Wau I hope that was clear enough. So yeah, basically I feel like addicted to meditation. My life feels kind of collapsing on top of me, and I carry this falling momentum and ponder forward. It’s just kind of exhausting, and yeah. What should I do? Should I take a risk in everything and follow my gut? How long is this pondering going to last? On the one hand This meditation lifestyle has given me a million more questions about life, and when I feel conncted I trust the universe, and feel that all answers are within me and I feel tranquil and safe. But on the other hand Meditation lifestyle cured my depression, I have received so much more understanding, and I’m following the path of light as well as I can. But something is off. I want to engage this situation differently. Thinking too much doesn’t help many times, but I have not found the deeper trust for the universe. I feel like if I only had this trust, and went with the flow of life, then the serenity would be there for me. But I don’t have trust and this is annoying.

      Okay Giovanni, man, All help is appreciated, small or big. Thank you for time.

    • For one thing, it is probably a good idea to get one meditation technique, and stick to it. This will be helpful.

  • Karoline

    Hi, thank you for sharing all this. I’ve been meditating for a year for 20 min to 1 h.
    I’ve found myself being more and more in the “observer mode” during the day. I have moments when touching my face doesn’t feel like My face, but just a face, just skin. The same with voice, my face in the mirror etc. I can stare at myself seeing just a girl, not Me. I wonder if that feeling will dissolve or change – as far I can imagine I’ll get use to it, detached from the world as the observer, “knowing one” , and world as the feeling… My current state is somehow scary from time to time, I’m planning to visit psychologist, hoping, he could anyhow understand, but I think , that only person who meditate could help… Thank you once again for sharing

    • Hi Karoline,

      It seems that meditation is helping to break the spell of identification with the body. I see this as a very good thing, but just keep mindful that you are still able to function well in the world.

      If you go to a Psychologist to talk about it, I’d recommend you look for one that has good experience in meditation. Otherwise they might just classify you as having disassociation disorder.

  • Deepshikha Raghuwanshi

    Hi, i am novice to meditation. Great to read your experience.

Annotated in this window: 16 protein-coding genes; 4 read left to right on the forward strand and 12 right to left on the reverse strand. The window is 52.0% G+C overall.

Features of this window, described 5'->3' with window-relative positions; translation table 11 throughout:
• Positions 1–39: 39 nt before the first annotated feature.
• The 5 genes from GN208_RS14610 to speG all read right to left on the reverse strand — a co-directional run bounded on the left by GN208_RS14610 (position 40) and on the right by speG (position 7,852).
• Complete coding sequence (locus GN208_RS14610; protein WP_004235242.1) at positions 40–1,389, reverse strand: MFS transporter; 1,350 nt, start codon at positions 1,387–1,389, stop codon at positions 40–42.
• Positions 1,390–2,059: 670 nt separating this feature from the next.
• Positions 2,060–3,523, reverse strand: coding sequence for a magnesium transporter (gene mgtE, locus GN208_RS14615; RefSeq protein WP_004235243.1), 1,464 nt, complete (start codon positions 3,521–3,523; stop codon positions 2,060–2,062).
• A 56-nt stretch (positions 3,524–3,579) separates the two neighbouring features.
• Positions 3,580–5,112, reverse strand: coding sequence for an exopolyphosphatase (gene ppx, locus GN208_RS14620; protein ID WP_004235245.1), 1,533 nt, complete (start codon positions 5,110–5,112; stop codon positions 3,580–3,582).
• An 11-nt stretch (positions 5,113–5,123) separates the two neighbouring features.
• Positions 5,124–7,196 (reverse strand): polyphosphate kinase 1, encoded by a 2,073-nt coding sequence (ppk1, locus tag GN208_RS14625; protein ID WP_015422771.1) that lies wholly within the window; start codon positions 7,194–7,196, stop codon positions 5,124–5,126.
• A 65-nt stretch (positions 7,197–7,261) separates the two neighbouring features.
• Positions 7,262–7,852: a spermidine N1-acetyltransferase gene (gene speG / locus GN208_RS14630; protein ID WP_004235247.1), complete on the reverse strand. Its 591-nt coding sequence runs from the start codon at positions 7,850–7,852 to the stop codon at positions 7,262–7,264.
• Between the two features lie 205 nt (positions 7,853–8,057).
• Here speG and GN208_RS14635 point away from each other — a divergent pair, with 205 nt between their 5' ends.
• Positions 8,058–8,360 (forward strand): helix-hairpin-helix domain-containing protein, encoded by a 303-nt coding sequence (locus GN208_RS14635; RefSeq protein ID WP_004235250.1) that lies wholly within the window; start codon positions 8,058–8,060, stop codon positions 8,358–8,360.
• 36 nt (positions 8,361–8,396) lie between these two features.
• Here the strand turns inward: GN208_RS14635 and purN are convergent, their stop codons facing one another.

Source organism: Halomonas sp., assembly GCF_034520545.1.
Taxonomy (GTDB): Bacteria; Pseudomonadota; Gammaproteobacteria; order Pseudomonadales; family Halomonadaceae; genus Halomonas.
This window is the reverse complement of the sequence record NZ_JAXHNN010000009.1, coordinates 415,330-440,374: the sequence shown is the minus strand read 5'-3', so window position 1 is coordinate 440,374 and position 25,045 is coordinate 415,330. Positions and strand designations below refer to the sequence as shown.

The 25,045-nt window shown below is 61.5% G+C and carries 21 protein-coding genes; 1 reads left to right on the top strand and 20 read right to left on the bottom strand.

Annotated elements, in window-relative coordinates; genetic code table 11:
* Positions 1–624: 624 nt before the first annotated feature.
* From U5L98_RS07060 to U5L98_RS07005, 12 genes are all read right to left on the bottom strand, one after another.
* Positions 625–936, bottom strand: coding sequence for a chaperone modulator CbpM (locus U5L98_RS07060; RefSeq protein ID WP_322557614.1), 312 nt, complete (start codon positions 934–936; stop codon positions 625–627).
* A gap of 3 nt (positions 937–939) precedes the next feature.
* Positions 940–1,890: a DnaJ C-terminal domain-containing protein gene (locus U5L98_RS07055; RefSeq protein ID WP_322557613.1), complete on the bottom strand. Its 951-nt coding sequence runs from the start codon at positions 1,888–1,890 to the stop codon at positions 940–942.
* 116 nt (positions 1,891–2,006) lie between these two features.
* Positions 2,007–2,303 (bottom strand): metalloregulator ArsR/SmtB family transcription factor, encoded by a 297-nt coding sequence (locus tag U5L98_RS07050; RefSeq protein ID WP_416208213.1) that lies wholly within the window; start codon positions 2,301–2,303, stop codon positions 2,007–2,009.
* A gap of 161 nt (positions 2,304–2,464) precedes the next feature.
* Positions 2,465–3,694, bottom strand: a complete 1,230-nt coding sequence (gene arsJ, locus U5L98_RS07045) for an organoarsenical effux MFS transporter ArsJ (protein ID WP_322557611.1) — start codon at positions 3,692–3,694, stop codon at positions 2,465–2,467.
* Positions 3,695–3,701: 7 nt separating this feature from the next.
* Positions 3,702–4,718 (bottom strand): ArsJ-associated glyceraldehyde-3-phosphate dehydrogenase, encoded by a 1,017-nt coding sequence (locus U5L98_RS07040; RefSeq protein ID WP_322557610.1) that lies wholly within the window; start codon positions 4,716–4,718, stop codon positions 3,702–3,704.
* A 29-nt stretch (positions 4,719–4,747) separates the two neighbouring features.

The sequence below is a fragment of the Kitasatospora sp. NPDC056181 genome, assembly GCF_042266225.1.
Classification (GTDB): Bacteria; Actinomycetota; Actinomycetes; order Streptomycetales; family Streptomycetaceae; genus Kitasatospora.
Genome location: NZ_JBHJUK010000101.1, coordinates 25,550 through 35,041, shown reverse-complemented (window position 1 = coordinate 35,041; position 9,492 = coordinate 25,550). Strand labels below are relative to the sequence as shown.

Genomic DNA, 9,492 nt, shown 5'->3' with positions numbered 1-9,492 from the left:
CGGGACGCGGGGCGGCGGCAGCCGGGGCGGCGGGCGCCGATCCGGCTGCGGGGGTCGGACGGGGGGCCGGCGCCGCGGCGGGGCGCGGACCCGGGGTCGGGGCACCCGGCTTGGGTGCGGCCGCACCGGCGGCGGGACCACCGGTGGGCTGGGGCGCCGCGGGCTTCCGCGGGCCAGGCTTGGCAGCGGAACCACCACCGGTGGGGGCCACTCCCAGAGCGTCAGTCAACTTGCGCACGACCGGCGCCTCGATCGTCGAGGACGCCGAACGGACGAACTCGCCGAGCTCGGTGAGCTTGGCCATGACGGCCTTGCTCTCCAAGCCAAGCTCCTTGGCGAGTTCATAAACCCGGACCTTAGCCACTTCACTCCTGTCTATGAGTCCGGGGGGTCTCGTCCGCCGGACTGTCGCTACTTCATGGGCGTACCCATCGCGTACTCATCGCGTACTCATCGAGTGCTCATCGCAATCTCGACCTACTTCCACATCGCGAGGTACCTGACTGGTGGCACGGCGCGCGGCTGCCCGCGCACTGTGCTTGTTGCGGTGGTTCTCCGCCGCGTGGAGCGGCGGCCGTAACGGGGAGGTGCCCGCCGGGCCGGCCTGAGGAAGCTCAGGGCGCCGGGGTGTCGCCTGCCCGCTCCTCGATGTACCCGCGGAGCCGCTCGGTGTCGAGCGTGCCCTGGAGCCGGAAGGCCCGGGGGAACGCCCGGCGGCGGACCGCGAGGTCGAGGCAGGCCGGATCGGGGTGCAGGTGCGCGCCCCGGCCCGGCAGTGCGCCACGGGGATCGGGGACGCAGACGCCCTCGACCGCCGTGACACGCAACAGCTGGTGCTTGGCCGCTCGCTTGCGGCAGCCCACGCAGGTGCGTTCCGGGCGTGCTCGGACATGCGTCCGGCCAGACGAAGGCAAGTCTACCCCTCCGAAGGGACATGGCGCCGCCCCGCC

One thing i am very inclined to know which you told you won’t recommend. If you can share how do you medidate with emotions which doesn’t please you and rather put you off. Would be great if you can give some insights.

    • I wrote a bit about that here: https://liveanddare.com/negative-emotions
      Basically, you can take the emotions as an object of meditation, and keep paying deep attention to them, in a neutral way. This will initially increase their expression, but by time it will break their spell completely.

  • Drew Thomas

    Hello Giovanni,
    I have been meditating for a year now and it has completely changed my life. I use to drink and smoke weed and do drugs, which then lead to depression. This is how I got started on the idea of meditation. At first it was really hard, now its much easier, but I am highly interested in how I can help other people use meditation to heal and grow their minds.

    So when I used meditation to get out of depression, even though it took quite a while, it opened me up to a new idea of living. The path that I took to get there opened me up to practices of meditation that I had no idea that could even come into the realm of existence. I then read books on meditation and the benefits and I couldn’t help myself but to learn more and more about it. I now meditate for 20 mins a day on mindfulness mainly. I am just being opened up to this aura of belief, but there is still so much to learn, and I 100 percent believe in everything that you mentioned within this article.


    • It’s so great to hear that meditation has helped you get out of depression and other bad habits. I hope my site helps you further along this journey!

  • Branko